The importance of frustration

“Educational theory tells us people really only learn out of frustration- the frustration that they don’t know but need to, the frustration that life isn’t working but there could be a better way. Frustration is not a bad thing- it’s a necessary thing.”
– Doug Pagitt

In case you hadn’t grasped the connection yet, the picture above is of Pagitt himself. I’ve been reading Preaching Re-Imagined, a great great book that’s scratching me where I itch right now. Introduction aside, my girlfriend Bethany and I have talked about Pagitt’s subject often recently (really over the course of our entire friendship that moved into a dating relationship); reality is often frustrating! And we often interpret that frustration as a negative thing. But what if that frustration is neither positive nor negative, but instead teaches us that reality is mysterious and complex, and so we can’t nail it down right away? So we wrestle with ideas and people and remain committed to growth and find that somehow, in the midst of the frustration, some degree of clarity arises that wouldn’tve if we hadn’t let the frustration motivate us.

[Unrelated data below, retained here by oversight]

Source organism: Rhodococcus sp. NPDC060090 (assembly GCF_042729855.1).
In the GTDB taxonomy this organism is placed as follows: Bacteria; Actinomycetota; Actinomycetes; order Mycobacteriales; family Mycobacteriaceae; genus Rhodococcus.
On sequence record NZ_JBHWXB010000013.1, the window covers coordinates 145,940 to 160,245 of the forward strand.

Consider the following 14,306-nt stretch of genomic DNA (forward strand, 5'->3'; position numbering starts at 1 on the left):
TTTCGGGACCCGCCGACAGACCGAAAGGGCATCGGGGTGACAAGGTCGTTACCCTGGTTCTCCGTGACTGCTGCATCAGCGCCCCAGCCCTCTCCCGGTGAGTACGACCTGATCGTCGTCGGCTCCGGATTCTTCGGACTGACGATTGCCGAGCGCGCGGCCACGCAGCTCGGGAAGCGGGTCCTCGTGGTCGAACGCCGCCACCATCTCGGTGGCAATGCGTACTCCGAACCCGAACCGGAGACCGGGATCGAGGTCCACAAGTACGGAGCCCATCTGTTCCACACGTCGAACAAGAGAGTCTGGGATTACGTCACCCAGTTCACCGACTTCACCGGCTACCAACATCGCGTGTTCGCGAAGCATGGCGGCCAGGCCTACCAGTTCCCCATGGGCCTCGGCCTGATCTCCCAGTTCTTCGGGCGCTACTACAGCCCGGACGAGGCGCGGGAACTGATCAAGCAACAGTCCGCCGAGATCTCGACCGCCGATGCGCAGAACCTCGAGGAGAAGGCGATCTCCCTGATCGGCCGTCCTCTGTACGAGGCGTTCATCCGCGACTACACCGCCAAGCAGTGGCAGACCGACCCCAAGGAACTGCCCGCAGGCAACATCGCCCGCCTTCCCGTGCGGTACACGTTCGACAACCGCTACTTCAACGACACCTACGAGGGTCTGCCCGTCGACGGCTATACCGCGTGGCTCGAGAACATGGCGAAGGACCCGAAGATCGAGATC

Some issues that were before complex will become clear, some issues that we assumed were clear before will become complex, and some of reality remains downright mysterious. I like that. I like that that reality demands I be in relationship with others. I love that Bethany and I have the kind of relationship to be able to wrestle with these things and trust one another along the way. I hope to continue to grow in my relationships with others to have that same kind of mutuality, trust, and room to wrestle, vent, and grow. A good goal, I think.

So what do you think? Frustration negative? positive? both? why?

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